Finally, of course, putting out the series of articles doesn’t prevent you from subsequently collecting them together and putting them between hard or soft covers and calling it a book. You even get the chance to bury the fraction of your possible chapters that, in retrospect, turned out to be rubbish.


Oh, sure there ARE virtues to books, even today. For one, speakers’ bureaus find it a lot easier to market you if you have a hot book and there is something both effective and gratifying in having a physical artifact which enshrines your (supposed) wisdom.


Still, what many of my friends either don't know or have forgotten is that my own career and reputation (such as they are) were built on a stream of articles. It was eleven (successful and profitable) years between my first article on professional firms and the publication of my first book on the subject. You guessed it – it was, and is, a collection of my articles. Forget books — go for the online articles!


Material reprinted from davidmaister.com
© Copyright 2001-2006 by David Maister




About the author
David Maister is widely acknowledged as one of the world's leading authorities on the management of professional service firms. For two decades he has acted as a consultant to prominent professional firms around the world, on a wide variety of strategic and managerial issues. In 2002, he was named as one of the top 40 business thinkers in the world (Business Minds, by Tom Brown, PrenticeHall/Financial Times). He is the author of five best-selling management books: "True Professionalism," "The Trusted Advisor," "Practice What You Preach," "First Among Equals; How to Manage a Group of Professionals," and the canonical management textbook "Managing the Professional Service Firm." These books have been translated into 14 languages. For seven years, he served as a professor on the faculty of the Harvard Business School (1979-85), prior to launching his consulting practice. He lives in Boston, Massachusetts.  He is also the author of a blog, Passion, People and Principles, and the Business Masterclass podcast series, which along with a (free) subscription-service to his articles are available through his website, www.davidmaister.com.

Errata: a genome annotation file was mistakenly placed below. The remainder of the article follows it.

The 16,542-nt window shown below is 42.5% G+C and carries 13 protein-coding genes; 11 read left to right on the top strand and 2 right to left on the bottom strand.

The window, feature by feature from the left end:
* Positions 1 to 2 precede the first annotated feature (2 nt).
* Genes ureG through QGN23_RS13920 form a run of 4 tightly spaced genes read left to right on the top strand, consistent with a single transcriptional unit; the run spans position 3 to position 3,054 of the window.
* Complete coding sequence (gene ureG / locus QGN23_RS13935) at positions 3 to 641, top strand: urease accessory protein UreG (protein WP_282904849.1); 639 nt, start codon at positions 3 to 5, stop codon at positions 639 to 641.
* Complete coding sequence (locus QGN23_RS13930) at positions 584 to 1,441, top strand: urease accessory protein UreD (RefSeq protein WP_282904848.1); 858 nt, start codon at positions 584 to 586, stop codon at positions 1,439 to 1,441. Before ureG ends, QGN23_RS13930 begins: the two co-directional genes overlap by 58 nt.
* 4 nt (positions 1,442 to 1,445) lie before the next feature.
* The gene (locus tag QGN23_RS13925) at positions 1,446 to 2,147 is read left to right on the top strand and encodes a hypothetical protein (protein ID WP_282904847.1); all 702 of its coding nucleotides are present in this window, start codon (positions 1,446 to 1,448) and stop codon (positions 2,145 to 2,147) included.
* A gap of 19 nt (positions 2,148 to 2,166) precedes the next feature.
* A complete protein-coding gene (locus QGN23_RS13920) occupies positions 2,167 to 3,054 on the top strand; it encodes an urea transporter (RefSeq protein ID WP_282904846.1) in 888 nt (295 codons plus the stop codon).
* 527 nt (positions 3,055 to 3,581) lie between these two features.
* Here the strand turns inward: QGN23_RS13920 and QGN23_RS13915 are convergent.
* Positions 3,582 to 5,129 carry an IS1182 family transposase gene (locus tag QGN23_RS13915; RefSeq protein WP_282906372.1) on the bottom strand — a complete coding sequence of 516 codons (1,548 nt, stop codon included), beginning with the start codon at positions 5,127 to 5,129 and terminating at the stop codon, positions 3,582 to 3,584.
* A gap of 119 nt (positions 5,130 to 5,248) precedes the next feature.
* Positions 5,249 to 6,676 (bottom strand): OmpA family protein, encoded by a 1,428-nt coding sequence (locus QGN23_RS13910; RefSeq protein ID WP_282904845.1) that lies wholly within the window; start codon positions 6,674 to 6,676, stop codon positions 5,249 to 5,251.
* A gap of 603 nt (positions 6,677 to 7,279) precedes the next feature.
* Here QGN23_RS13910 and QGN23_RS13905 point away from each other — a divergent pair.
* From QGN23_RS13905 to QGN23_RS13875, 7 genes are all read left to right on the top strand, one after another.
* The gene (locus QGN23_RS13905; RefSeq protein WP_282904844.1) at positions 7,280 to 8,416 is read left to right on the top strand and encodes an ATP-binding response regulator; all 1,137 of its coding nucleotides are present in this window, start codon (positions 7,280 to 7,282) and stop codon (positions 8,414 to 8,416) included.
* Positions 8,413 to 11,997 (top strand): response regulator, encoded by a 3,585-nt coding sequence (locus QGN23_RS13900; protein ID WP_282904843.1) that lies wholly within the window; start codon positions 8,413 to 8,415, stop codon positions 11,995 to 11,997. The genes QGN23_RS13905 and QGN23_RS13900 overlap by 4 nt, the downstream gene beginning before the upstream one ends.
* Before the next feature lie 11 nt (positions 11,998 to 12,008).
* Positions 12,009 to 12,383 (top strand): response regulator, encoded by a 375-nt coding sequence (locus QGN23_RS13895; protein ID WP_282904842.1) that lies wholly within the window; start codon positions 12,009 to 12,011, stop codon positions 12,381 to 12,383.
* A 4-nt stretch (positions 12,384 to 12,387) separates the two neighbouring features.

The Complete Future of Book Publishing Series


Part 1
Part 2
Part 3


|

Saturday, July 01, 2006

The real Canadian national anthem

I have spent a fair amount of my adult life as an expat, and if you count my years in Quebec, even more as a language-minority. Hence I tend to bill myself as a "professional foreigner," because after all this practice, I'm getting fairly good at it.